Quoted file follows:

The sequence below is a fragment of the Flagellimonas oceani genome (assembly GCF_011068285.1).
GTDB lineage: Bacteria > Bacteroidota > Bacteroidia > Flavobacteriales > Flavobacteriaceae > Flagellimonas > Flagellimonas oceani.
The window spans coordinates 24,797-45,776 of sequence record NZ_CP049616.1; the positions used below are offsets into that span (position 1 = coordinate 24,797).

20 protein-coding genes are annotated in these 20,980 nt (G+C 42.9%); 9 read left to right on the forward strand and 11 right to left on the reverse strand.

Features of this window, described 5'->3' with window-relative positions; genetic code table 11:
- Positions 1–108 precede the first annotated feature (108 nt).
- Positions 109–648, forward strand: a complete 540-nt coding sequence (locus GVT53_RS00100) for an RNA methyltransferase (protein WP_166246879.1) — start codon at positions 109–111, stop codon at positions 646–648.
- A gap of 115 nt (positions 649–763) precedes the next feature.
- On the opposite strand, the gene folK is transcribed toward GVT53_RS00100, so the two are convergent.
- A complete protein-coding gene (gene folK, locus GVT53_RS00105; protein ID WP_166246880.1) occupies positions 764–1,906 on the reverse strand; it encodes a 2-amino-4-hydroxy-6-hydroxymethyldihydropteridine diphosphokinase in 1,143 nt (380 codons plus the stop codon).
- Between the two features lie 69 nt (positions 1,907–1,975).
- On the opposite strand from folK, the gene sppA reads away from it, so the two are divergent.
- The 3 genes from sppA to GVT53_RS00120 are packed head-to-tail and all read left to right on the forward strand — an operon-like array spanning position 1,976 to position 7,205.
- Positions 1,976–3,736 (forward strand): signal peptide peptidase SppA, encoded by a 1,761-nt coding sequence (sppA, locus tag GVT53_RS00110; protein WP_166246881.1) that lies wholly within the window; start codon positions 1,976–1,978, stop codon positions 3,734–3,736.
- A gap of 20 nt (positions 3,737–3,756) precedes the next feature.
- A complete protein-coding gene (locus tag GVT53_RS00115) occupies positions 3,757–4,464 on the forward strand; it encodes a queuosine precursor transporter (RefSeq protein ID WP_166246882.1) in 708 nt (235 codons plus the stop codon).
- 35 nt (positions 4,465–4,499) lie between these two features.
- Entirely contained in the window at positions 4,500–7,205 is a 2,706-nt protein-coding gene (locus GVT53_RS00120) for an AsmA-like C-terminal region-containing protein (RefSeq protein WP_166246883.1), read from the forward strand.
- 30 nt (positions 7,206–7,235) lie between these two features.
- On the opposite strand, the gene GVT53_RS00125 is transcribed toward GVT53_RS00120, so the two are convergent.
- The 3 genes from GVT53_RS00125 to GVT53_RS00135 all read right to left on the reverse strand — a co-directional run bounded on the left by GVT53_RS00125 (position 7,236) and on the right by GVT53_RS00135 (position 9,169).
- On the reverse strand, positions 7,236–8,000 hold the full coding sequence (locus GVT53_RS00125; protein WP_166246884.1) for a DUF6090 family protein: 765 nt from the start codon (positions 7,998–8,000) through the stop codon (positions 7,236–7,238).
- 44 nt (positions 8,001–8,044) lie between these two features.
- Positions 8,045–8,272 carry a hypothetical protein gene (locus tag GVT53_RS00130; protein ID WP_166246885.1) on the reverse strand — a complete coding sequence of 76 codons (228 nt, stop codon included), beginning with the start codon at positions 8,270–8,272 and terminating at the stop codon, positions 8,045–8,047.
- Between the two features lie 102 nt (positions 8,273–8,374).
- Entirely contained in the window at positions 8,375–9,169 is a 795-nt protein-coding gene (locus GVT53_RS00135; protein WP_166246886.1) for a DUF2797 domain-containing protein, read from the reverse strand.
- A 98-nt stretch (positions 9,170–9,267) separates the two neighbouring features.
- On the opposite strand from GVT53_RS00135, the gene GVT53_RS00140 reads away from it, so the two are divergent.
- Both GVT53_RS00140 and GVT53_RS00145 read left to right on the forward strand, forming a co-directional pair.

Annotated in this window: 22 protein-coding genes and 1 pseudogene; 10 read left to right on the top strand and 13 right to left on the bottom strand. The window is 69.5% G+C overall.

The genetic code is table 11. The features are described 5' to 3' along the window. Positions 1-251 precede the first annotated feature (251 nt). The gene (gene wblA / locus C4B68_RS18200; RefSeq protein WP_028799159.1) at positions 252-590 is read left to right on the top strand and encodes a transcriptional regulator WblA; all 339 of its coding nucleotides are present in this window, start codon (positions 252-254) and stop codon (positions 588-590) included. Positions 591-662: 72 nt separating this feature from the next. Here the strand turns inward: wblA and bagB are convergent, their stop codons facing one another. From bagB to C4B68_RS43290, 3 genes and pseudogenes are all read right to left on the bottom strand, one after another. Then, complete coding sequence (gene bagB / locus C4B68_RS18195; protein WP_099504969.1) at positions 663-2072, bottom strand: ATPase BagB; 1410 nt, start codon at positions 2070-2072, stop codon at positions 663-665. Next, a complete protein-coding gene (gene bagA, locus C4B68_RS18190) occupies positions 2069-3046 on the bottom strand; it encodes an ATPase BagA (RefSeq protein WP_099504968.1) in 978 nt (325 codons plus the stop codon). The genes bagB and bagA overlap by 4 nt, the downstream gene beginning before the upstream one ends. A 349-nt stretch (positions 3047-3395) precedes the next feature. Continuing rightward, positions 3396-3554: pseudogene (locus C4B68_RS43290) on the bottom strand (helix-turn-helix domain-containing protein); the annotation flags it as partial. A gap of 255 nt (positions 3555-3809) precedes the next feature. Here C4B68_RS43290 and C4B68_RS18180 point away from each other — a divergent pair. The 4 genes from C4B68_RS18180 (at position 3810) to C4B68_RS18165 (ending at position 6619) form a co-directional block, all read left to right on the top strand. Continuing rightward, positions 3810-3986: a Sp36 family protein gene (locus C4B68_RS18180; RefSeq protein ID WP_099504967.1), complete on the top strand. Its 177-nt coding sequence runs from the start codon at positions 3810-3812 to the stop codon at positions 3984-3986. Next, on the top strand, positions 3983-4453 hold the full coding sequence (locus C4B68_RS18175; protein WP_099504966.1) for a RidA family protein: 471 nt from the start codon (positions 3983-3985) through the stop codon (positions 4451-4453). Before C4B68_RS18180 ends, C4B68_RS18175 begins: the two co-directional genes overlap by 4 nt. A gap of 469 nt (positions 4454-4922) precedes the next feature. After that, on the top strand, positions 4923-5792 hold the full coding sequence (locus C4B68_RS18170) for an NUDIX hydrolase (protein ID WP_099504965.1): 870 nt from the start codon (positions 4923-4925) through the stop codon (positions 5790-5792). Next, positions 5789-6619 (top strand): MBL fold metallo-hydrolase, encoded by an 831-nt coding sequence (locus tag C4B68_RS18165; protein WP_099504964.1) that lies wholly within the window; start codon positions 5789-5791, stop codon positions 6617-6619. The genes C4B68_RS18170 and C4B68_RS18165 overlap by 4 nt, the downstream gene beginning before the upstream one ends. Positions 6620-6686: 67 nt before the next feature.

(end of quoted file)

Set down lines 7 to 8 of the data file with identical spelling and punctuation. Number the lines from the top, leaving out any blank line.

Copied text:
- Positions 109–648, forward strand: a complete 540-nt coding sequence (locus GVT53_RS00100) for an RNA methyltransferase (protein WP_166246879.1) — start codon at positions 109–111, stop codon at positions 646–648.
- A gap of 115 nt (positions 649–763) precedes the next feature.